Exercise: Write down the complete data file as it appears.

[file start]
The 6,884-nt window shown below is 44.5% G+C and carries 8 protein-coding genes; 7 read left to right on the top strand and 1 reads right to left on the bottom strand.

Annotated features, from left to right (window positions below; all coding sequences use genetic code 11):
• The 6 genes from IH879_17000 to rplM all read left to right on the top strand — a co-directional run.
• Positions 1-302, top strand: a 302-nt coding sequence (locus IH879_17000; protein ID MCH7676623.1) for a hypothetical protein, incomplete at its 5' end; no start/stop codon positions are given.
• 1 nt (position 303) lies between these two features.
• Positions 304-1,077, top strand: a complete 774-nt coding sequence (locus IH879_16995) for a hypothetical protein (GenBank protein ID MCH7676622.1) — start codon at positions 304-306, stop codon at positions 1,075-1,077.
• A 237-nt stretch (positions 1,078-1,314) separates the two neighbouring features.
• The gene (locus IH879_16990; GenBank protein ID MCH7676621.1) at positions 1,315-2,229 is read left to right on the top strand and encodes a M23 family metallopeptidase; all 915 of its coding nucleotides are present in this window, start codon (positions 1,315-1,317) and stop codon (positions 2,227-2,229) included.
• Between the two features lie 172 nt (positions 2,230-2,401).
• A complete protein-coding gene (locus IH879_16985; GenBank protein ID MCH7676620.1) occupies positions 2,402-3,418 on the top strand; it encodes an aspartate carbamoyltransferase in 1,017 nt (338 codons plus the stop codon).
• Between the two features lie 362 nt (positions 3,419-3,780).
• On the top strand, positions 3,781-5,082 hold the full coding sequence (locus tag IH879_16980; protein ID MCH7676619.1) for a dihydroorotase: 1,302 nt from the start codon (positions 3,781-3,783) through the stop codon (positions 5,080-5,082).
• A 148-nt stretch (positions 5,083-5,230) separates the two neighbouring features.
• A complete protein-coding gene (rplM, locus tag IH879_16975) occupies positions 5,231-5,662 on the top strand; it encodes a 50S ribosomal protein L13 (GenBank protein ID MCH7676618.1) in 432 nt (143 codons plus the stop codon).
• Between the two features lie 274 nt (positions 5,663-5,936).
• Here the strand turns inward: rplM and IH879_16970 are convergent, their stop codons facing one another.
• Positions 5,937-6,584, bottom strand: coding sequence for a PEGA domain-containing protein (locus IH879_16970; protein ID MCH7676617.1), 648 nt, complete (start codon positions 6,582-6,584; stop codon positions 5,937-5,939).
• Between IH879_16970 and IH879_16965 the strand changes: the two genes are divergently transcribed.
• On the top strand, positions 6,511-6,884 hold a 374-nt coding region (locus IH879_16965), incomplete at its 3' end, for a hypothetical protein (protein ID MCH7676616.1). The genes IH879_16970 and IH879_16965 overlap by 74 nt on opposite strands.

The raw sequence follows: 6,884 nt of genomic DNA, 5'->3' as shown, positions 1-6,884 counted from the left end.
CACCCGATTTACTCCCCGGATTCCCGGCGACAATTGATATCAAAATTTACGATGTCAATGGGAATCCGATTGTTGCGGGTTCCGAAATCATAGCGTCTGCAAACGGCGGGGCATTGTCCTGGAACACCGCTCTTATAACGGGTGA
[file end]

The 6,884-nt window shown below is 44.5% G+C and carries 8 protein-coding genes; 7 read left to right on the top strand and 1 reads right to left on the bottom strand.

Annotated features, from left to right (window positions below; all coding sequences use genetic code 11):
• The 6 genes from IH879_17000 to rplM all read left to right on the top strand — a co-directional run.
• Positions 1-302, top strand: a 302-nt coding sequence (locus IH879_17000; protein ID MCH7676623.1) for a hypothetical protein, incomplete at its 5' end; no start/stop codon positions are given.
• 1 nt (position 303) lies between these two features.
• Positions 304-1,077, top strand: a complete 774-nt coding sequence (locus IH879_16995) for a hypothetical protein (GenBank protein ID MCH7676622.1) — start codon at positions 304-306, stop codon at positions 1,075-1,077.
• A 237-nt stretch (positions 1,078-1,314) separates the two neighbouring features.
• The gene (locus IH879_16990; GenBank protein ID MCH7676621.1) at positions 1,315-2,229 is read left to right on the top strand and encodes a M23 family metallopeptidase; all 915 of its coding nucleotides are present in this window, start codon (positions 1,315-1,317) and stop codon (positions 2,227-2,229) included.
• Between the two features lie 172 nt (positions 2,230-2,401).
• A complete protein-coding gene (locus IH879_16985; GenBank protein ID MCH7676620.1) occupies positions 2,402-3,418 on the top strand; it encodes an aspartate carbamoyltransferase in 1,017 nt (338 codons plus the stop codon).
• Between the two features lie 362 nt (positions 3,419-3,780).
• On the top strand, positions 3,781-5,082 hold the full coding sequence (locus tag IH879_16980; protein ID MCH7676619.1) for a dihydroorotase: 1,302 nt from the start codon (positions 3,781-3,783) through the stop codon (positions 5,080-5,082).
• A 148-nt stretch (positions 5,083-5,230) separates the two neighbouring features.
• A complete protein-coding gene (rplM, locus tag IH879_16975) occupies positions 5,231-5,662 on the top strand; it encodes a 50S ribosomal protein L13 (GenBank protein ID MCH7676618.1) in 432 nt (143 codons plus the stop codon).
• Between the two features lie 274 nt (positions 5,663-5,936).
• Here the strand turns inward: rplM and IH879_16970 are convergent, their stop codons facing one another.
• Positions 5,937-6,584, bottom strand: coding sequence for a PEGA domain-containing protein (locus IH879_16970; protein ID MCH7676617.1), 648 nt, complete (start codon positions 6,582-6,584; stop codon positions 5,937-5,939).
• Between IH879_16970 and IH879_16965 the strand changes: the two genes are divergently transcribed.
• On the top strand, positions 6,511-6,884 hold a 374-nt coding region (locus IH879_16965), incomplete at its 3' end, for a hypothetical protein (protein ID MCH7676616.1). The genes IH879_16970 and IH879_16965 overlap by 74 nt on opposite strands.

The raw sequence follows: 6,884 nt of genomic DNA, 5'->3' as shown, positions 1-6,884 counted from the left end.
CACCCGATTTACTCCCCGGATTCCCGGCGACAATTGATATCAAAATTTACGATGTCAATGGGAATCCGATTGTTGCGGGTTCCGAAATCATAGCGTCTGCAAACGGCGGGGCATTGTCCTGGAACACCGCTCTTATAACGGGTGA